Well, after a couple months of doing it this way, I had enough. It actually completely stressed me out. I hated those days and my students weren't getting feedback in a timely manner. How are they supposed to improve when they don't know specifically how they're doing?
After a little brainstorming, I started this process:
- Create a student packet for all the assignments from the previous week.
- Paperclip the papers together.
- Go around the room once (which isn't a big deal because I'm constantly moving anyway).
- Once all packets are distributed, make a second lap to answer any questions students might have.
I typically do this on Article of the Week days, when students are annotating or working in partners. I don't have to plan anything differently than I already do AND it keeps up a routine that they're used to, so I don't have to constantly redirect of repeat instructions.
These are the results:
- Students go through the packet, piece by piece.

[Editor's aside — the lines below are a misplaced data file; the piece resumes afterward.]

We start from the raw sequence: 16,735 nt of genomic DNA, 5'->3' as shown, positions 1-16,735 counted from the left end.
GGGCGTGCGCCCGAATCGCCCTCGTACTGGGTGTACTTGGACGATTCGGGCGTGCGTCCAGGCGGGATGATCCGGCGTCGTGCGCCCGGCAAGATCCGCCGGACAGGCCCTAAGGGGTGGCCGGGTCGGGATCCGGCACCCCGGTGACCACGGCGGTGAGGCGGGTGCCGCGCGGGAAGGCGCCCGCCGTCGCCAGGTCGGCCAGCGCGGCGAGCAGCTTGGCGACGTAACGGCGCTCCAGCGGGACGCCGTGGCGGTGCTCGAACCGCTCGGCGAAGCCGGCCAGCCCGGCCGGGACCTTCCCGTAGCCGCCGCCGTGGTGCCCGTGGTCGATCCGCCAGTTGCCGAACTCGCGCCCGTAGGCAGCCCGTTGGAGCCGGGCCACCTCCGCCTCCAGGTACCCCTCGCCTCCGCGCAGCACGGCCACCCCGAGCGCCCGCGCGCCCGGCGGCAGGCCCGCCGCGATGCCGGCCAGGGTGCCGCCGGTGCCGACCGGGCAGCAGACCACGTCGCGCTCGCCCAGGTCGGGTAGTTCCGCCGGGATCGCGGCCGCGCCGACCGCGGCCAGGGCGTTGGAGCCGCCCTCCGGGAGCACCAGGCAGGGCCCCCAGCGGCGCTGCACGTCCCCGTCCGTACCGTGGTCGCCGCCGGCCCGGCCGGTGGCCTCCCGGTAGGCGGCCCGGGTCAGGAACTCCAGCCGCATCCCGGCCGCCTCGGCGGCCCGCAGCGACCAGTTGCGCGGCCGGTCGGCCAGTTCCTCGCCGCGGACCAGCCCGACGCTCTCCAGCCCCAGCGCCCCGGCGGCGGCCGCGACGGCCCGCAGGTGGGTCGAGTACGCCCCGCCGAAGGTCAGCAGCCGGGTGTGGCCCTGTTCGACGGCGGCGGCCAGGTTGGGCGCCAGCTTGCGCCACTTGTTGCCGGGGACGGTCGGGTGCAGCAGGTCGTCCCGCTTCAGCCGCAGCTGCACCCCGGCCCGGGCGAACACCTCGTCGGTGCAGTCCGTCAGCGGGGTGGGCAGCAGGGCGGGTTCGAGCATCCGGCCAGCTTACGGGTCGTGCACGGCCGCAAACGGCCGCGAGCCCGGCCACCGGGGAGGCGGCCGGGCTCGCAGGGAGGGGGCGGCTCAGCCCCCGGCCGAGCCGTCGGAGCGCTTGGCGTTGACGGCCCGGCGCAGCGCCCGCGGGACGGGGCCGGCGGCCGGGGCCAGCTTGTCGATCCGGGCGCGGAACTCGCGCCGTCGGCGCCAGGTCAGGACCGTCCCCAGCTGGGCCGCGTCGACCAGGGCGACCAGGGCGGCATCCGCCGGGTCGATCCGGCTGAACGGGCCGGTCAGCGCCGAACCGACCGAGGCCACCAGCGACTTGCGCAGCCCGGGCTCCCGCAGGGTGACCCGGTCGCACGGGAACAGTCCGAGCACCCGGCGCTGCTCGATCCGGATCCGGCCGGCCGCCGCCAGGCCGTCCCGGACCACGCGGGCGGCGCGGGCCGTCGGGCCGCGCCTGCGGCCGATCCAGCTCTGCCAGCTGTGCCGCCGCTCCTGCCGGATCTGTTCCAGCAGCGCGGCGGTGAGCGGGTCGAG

- When I go around the room a second time, they have all their questions organized, so I'm not running around.
- Those students whose confidence plummeted at the sight of a not-so-good mark can build back up with a good grade/comment on something else. I don't have to deal with bruised egos as much and I can focus on actual productive questions that will help my students in the long run.
I was concerned at the beginning that sorting the papers and creating these packets was going to take way too much time. However, I've found that in less than a plan period, I can get all 5 of my classes sorted, clipped, and ready for distribution. I typically do this the day before, so I can just grab a stack and go!
Extra Perk: I'm forced with this routine to keep up with my grading, so it doesn't stack up and stress me out when final grades are due!